Justin Fields conceded Wednesday that he didn't throw downfield as much as he probably could have in last Sunday's season-opening loss to the Packers.
The Bears quarterback told reporters that he discussed the matter with coach Matt Eberflus and offensive coordinator Luke Getsy.
"I felt like I was a little bit too conservative at times during the game," Fields said. "Definitely with guys like DJ [Moore] and Chase [Claypool] on the outside, if we do have 1-on-1 on the outside, potentially throwing it up and seeing what happens. With them, they're great playmakers and they can most likely come up with a 50-50 ball. Definitely want to give them more chances deep down the field."
Fields completed 24 of 37 passes for 216 yards against the Packers, throwing only five passes that traveled more than 10 yards beyond the line of scrimmage. Eberflus was asked Wednesday whether the lack of downfield passes was due to scheme or execution.
"I don't think it's a schematic thing," Eberflus said. "When you're taking your shot down the field on a 50-50 ball, you've got to let it ride. If the [defender's] really on top of the [receiver], which I think was the case a couple times, then it's just the discernment of the quarterback. If he's real high on him, then you just go ahead and go to your next read. But we certainly have some guys that can get some 50-50 balls. If you feel good about where the location is of the corner, we're going to send it up."
It isn't easy completing deep passes against a Packers defense that frequently drops into zone coverage with safeties stacked over the top to prevent big plays.
"That's how Green Bay's defense is built," Fields said. "They make the quarterback take those checkdowns and make you drive down the field. And that's probably how most defenses are built nowadays in the NFL. They want to protect against explosives, take away the deep plays and stuff like that.
"Of course, we want to be able to take calculated shots throughout the game. And when we call those plays, you've just got to take 'em up and throw it up there. A receiver might have to make a contested catch to make a big play. But I mean, yeah, their defense is built for that, to make you go and drive down the field."
Full steam ahead
Receiver Chase Claypool was targeted twice against the Packers but did not make a catch. Asked how to get the fourth-year pro back on track this week, Fields said: "Just keep going at it. I think the biggest thing is just having that same mentality as he did in camp and just keep working hard every day and just keep going."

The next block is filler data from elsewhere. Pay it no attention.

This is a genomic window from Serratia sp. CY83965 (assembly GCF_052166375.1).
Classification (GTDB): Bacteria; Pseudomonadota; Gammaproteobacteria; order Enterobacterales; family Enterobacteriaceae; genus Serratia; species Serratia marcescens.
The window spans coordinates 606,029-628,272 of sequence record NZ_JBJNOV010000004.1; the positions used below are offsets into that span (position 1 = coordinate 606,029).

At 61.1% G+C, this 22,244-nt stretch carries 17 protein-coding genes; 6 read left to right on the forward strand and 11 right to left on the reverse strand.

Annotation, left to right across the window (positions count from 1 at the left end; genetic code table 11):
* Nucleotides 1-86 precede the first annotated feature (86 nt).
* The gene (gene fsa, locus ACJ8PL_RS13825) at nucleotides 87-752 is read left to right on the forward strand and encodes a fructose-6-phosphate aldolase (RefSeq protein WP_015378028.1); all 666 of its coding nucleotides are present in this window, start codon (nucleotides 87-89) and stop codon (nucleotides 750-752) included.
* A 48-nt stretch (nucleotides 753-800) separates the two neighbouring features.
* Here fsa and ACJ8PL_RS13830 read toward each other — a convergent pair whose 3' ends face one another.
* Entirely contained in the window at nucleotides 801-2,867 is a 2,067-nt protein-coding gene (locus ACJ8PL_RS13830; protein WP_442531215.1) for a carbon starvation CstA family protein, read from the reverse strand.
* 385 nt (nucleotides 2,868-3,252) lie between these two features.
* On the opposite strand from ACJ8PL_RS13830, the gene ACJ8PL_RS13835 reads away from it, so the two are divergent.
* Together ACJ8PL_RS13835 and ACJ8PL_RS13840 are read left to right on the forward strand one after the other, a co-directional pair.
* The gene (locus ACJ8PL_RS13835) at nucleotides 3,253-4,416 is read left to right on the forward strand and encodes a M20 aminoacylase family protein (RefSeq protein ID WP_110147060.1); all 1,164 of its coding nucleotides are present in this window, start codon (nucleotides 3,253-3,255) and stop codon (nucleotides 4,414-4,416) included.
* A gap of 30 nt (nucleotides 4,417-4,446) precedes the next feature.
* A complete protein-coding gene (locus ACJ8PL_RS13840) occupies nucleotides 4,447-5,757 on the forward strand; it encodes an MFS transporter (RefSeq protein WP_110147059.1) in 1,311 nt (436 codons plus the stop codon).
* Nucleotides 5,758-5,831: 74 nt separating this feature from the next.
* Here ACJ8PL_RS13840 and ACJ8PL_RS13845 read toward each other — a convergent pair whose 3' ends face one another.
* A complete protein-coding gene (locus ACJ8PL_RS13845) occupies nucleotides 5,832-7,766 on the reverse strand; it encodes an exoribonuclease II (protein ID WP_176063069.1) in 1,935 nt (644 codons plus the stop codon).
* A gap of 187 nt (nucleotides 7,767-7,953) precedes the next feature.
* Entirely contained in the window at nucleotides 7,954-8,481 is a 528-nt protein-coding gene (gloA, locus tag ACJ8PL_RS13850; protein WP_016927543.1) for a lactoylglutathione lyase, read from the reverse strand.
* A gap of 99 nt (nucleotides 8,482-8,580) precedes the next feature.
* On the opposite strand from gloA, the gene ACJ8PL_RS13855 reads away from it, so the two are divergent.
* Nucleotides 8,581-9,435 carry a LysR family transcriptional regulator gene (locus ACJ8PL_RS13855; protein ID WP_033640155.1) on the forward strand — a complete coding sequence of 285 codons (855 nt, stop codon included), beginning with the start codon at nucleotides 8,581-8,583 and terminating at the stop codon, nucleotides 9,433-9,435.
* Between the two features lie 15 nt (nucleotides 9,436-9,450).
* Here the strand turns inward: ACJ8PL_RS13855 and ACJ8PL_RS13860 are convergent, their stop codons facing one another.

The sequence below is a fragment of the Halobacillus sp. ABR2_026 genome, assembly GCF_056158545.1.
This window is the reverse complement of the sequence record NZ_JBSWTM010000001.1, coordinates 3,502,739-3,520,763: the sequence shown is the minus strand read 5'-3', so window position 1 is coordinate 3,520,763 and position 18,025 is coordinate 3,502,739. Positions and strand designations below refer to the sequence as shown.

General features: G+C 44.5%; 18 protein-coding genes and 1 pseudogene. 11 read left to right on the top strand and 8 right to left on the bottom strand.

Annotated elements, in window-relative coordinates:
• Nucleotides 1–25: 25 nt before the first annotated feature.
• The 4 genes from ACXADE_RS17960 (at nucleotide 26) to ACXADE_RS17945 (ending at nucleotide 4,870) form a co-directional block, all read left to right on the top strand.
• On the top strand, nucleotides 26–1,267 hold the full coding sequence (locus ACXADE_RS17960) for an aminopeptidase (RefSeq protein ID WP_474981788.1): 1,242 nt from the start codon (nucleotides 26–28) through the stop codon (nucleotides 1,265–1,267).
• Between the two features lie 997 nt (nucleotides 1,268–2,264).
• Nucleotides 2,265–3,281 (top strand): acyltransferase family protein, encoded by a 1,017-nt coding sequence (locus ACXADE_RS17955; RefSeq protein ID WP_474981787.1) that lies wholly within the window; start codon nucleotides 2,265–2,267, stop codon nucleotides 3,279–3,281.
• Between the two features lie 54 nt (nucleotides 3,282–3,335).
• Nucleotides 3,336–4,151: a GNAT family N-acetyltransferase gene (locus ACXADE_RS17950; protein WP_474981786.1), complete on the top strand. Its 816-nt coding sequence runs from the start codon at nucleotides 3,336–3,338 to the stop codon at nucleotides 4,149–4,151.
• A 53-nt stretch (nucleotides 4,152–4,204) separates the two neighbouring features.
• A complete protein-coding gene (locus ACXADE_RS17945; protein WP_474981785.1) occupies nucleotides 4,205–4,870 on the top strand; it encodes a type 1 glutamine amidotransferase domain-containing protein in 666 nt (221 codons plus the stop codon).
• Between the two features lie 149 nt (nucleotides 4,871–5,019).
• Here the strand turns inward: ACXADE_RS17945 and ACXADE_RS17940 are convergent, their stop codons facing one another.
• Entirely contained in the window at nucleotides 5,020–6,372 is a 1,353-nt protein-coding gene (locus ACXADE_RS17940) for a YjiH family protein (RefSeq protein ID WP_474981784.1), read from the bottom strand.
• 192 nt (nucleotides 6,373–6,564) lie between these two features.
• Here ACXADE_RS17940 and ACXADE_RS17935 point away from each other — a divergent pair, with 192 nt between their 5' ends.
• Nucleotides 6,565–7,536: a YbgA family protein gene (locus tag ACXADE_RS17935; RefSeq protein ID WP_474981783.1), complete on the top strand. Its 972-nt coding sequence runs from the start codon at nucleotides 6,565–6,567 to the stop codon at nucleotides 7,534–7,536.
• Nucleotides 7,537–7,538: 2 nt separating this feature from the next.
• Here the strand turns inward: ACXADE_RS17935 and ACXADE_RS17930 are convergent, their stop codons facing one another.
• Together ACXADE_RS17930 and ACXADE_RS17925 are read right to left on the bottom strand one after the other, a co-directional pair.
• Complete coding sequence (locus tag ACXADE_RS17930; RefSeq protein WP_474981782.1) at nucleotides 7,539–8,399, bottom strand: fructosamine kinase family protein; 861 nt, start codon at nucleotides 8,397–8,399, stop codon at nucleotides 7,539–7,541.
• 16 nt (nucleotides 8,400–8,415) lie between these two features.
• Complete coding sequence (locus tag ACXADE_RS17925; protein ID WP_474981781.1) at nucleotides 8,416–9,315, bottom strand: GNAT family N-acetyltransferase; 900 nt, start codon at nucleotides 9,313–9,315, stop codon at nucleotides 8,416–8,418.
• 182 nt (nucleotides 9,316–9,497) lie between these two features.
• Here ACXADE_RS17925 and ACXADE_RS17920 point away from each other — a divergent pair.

"He probably didn't have the game he wanted to have, probably wanted to have more catches," Fields said. "We all probably didn't have the game that we wanted to have. Just keep working, keep getting better, and I think that's the theme of this week. The theme of today is work towards 1-0 on Sunday. Just get ready to play."
Rookie on the rise
Fields continues to be impressed by rookie running back Roschon Johnson. In his NFL debut last Sunday, the fourth-round pick from Texas rushed for 20 yards on five carries and led the Bears with six receptions for 35 yards.
"I think since Day 1 he's kind of a grown man, to be honest with you," Fields said. "He has handled himself as a grown man. He has come in here and worked. He is always one of the last ones off the field. Every day after practice, every time we need to throw extra, he's always right there to catch.
"His first game, we asked him to do a lot from a lot of different positions. Running back, of course. He was lined up as a receiver a couple times. He handled it very well. I am definitely proud of him for doing that. For getting so much put on his plate and the way he handled it, I am just excited for him and his future and what he's going to be able to do for us and this team."
The Bears were back on the practice fields at Halas Hall Wednesday afternoon to continue their preparation for Sunday's Week 2 road game against the Tampa Bay Buccaneers.
What can Brown do for you?
After playing in 16 games and missing one contest with a concussion last season, receiver Equanimeous St. Brown was a healthy scratch against Green Bay.
Asked what the Bears missed by not having the sixth-year pro active, Fields said: "He's a great run blocker for us. He always has been since last year and he knows the playbook like the back of his hand. He's really smart. I think he's a leader in the receiver room. So just that part. Perimeter blocking, he's really good at that. I think that's probably one thing that we missed."
St. Brown also contributed in the passing game last year, registering 21 catches for 323 yards and one touchdown.
"He's savvy, knows how to change directions pretty good, quality hands, and he's always going to be on time with the quarterback," Fields said. "He's going to run the right route at the right depth and be at the right place at the right time. You just get dependability. He's very reliable in the passing game."